Today, we learn about inclusiveness from an act of
exclusion. The University of Houston's College of
Engineering presents this series about the machines
that make our civilization run, and the people
whose ingenuity created them.
In August 1990
primatologists held a conference in Santa Cruz. The
subject was female biology and life history. It
dealt with such matters as gender roles and
menopause in human and ape societies. The two women
organizers read their list of people most likely to
contribute. They were all women.
Then they made a shocking move. They closed the
meeting to men. It was a brazen step by any
measure. It probably violated state laws. It was
guaranteed to stir a big fuss.
They gave their reasons. On one level, it was a
subject-matter issue. Women speak more freely about
questions of their own sexual nature when men
aren't around, they said.
But the more important reason had to do with style
-- with rhetoric. They pointed out, equably enough,
that male posturing and filibustering slows
The male primatologists didn't react at first.
Maybe they were stunned into initial silence.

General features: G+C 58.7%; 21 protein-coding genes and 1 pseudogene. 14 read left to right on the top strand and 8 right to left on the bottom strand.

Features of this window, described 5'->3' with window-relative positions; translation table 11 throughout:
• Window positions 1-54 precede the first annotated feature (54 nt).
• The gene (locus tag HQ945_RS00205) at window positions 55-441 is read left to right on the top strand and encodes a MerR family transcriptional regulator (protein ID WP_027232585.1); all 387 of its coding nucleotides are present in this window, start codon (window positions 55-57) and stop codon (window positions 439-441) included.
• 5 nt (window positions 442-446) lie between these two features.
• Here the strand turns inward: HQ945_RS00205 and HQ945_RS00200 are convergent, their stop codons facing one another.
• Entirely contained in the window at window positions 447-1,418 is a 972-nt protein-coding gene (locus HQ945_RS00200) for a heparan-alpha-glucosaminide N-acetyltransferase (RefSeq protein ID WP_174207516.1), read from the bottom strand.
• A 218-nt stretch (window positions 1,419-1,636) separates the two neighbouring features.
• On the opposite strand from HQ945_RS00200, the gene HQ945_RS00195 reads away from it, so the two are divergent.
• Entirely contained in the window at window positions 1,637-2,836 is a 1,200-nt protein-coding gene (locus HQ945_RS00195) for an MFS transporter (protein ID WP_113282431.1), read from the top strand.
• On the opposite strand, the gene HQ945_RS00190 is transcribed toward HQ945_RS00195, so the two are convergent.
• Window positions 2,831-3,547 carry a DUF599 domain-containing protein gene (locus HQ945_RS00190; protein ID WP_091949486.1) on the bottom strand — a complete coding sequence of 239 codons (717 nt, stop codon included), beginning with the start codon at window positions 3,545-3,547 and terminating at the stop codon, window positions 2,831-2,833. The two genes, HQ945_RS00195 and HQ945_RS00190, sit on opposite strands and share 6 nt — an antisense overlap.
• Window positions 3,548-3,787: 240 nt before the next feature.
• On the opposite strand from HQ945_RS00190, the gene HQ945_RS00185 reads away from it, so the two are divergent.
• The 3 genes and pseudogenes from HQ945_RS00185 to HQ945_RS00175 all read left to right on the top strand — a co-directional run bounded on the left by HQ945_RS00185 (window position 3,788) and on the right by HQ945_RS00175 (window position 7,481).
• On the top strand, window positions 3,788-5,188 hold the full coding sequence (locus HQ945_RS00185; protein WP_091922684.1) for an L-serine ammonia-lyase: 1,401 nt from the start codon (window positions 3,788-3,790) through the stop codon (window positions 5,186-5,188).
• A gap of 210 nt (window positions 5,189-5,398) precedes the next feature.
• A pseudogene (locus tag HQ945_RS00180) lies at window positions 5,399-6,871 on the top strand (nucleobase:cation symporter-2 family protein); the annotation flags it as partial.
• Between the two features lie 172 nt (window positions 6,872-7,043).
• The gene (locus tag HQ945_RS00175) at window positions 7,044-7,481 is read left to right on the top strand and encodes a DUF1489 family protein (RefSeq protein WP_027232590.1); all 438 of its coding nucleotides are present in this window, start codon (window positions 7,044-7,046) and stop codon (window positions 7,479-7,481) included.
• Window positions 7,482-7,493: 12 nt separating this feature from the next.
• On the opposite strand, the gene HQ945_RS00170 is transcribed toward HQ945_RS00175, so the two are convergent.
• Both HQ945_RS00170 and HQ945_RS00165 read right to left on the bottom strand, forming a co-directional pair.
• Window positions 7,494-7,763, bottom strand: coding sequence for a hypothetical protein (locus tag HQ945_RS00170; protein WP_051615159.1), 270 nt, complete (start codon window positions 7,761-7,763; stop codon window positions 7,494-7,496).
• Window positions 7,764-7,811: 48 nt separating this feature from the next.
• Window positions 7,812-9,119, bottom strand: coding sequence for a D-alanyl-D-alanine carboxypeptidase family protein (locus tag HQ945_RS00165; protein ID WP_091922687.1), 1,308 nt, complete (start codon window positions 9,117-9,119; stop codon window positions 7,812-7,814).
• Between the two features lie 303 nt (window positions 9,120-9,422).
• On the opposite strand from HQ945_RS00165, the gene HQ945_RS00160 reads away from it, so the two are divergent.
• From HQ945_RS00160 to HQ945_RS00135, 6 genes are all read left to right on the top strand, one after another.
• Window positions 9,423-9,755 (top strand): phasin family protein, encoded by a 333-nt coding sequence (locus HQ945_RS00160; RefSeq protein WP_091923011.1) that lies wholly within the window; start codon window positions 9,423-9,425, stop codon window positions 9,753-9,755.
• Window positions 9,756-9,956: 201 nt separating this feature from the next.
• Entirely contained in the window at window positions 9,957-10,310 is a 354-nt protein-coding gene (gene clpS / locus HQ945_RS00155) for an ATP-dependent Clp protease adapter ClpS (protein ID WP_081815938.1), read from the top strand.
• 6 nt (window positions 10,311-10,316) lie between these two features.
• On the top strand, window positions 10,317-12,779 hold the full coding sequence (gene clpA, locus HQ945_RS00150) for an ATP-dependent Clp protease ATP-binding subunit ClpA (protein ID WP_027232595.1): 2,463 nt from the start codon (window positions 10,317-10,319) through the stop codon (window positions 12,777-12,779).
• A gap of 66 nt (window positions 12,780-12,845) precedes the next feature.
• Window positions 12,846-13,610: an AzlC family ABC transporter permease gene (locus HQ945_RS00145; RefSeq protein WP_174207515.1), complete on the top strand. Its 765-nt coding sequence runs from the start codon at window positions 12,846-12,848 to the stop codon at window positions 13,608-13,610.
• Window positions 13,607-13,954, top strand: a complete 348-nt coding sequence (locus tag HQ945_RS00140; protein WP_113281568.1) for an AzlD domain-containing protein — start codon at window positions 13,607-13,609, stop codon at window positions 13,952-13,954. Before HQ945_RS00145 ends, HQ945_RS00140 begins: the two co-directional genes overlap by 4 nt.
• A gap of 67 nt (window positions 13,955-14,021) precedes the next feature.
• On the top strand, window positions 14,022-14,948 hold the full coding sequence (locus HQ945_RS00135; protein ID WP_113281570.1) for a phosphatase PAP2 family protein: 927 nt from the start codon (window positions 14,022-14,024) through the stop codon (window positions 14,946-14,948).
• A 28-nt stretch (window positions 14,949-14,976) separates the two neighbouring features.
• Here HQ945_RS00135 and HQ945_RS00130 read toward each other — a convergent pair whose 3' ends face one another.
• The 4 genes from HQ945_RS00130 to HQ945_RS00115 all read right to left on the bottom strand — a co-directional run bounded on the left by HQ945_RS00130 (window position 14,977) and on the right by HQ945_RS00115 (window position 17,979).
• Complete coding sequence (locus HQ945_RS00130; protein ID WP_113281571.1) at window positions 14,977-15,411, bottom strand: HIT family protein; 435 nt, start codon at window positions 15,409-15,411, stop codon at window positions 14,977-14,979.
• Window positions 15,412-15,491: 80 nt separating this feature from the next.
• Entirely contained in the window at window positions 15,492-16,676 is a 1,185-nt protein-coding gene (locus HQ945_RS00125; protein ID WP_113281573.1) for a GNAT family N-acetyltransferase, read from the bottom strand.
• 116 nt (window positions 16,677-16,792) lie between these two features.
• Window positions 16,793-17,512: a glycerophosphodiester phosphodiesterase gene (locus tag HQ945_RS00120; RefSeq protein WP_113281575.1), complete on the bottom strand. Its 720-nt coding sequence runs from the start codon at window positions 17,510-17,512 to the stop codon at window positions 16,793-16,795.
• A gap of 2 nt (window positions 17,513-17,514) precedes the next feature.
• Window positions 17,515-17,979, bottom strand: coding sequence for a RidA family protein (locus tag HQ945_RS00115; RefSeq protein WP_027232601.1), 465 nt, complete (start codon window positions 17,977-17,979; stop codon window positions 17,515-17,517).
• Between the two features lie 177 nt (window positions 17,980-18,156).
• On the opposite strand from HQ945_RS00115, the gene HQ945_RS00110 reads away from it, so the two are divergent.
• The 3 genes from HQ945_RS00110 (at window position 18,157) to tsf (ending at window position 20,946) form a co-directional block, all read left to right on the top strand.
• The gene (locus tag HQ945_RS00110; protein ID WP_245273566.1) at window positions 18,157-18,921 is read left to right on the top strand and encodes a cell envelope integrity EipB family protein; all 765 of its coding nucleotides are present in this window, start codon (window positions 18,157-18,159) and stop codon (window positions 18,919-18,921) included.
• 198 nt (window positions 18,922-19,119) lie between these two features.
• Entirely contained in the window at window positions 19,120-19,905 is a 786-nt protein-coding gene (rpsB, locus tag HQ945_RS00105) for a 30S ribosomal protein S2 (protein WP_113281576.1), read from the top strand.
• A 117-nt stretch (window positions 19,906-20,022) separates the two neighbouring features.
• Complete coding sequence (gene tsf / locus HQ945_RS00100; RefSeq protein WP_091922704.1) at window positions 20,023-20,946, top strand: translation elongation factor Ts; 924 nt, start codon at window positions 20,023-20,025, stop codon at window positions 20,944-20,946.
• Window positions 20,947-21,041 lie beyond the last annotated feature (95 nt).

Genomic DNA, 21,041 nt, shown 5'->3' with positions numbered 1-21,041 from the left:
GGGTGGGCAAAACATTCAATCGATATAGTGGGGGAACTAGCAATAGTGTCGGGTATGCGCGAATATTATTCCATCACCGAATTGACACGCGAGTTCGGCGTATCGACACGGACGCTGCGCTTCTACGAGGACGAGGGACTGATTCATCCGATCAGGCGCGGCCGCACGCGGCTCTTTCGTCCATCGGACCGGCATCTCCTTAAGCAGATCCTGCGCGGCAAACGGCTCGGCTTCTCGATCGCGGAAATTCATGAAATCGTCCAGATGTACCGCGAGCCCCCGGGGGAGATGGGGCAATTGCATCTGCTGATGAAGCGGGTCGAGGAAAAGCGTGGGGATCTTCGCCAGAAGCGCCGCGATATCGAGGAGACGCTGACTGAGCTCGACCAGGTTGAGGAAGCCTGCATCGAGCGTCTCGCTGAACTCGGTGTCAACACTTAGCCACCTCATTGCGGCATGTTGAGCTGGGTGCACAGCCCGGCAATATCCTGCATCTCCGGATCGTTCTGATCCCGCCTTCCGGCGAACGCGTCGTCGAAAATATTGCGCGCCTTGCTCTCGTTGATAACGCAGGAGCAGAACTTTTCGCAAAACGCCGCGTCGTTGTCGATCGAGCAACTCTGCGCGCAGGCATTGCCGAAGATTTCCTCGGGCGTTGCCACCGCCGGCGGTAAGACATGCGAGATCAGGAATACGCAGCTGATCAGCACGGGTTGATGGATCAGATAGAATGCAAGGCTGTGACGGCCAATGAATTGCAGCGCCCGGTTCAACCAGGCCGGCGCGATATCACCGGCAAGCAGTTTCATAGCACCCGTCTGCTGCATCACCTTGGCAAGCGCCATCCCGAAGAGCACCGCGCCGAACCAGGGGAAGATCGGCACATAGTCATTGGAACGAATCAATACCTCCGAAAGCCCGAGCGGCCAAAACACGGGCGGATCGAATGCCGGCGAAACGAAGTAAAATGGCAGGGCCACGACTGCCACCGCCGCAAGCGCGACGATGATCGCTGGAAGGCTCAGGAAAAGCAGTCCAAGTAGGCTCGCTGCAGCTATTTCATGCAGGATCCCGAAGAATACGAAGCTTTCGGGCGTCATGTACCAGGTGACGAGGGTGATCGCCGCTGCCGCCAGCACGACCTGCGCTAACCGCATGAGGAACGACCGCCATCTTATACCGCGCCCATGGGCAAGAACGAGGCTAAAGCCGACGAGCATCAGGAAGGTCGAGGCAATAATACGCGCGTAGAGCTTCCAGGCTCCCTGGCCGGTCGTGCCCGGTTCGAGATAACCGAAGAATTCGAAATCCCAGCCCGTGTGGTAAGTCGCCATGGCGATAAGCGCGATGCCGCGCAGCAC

Afterward, many of them expressed outrage. They
pointed out the obvious. What had happened was
improper, illegal, and just perfectly terrible.
Meanwhile, we'd been given a useful lesson. The
meeting fairly hummed along. The women really did
get a great deal done, by all accounts. One of them
No one was searching for feeble points to attack.
We had discussion without victory or defeat.
Perhaps the most damning attack on the
meeting was inadvertent. One participant wished her
male colleagues could have been there to watch. That
was the Catch-22. Men could not be there.
I doubt this sort of segregation will happen twice.
I also wish the message didn't have to be repeated.
The meeting brings home the flawed way women have
had to enter male workplaces. Working as true
minorities, women have often adapted to a male
world and male values. Many have become more male
than the males around them.
These primatologists have pointed out that it's
time for women to bring the gift of femaleness to
the workplace. We've used combat and disputation to
shape science for centuries. Women offer an
alternative. They offer truth-seeking through a far
more permissive form of discourse.
Do not misunderstand me: I would not eliminate
stereotypical male behavior. I rather like the male
part of my own being. But we must learn to mix male
and female. We must find a hybrid mode of
discourse. It's time to accept the gift women
bring. It's time to learn how to put that gift to
I'm John Lienhard, at the University of Houston,
where we're interested in the way inventive minds